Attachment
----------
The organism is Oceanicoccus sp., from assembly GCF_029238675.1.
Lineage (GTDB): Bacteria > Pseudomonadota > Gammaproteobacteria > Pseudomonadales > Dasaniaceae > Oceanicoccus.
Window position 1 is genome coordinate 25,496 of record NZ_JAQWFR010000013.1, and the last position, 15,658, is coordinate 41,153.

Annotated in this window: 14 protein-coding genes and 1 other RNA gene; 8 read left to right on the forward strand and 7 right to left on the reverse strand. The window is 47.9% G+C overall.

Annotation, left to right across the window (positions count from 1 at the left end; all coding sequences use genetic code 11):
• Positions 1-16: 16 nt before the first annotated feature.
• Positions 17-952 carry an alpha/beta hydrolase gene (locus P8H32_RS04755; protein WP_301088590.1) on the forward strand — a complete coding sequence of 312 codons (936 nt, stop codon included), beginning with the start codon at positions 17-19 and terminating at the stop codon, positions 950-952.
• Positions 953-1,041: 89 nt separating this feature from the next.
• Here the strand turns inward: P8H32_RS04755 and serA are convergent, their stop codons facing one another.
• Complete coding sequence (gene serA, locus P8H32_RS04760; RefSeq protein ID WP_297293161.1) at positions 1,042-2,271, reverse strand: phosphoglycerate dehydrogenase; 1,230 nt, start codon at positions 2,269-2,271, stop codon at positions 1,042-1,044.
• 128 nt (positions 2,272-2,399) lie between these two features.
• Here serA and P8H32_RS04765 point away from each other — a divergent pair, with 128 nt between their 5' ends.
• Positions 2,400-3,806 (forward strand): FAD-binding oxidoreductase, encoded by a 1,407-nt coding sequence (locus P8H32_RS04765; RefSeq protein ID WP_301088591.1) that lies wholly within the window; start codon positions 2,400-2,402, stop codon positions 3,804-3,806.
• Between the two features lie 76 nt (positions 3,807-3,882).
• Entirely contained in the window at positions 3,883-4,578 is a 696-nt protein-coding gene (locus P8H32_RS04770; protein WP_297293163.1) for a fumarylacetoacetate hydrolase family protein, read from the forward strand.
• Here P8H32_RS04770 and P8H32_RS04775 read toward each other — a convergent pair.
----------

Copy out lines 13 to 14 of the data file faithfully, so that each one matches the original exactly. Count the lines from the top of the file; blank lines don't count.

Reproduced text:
• Positions 2,400-3,806 (forward strand): FAD-binding oxidoreductase, encoded by a 1,407-nt coding sequence (locus P8H32_RS04765; RefSeq protein ID WP_301088591.1) that lies wholly within the window; start codon positions 2,400-2,402, stop codon positions 3,804-3,806.
• Between the two features lie 76 nt (positions 3,807-3,882).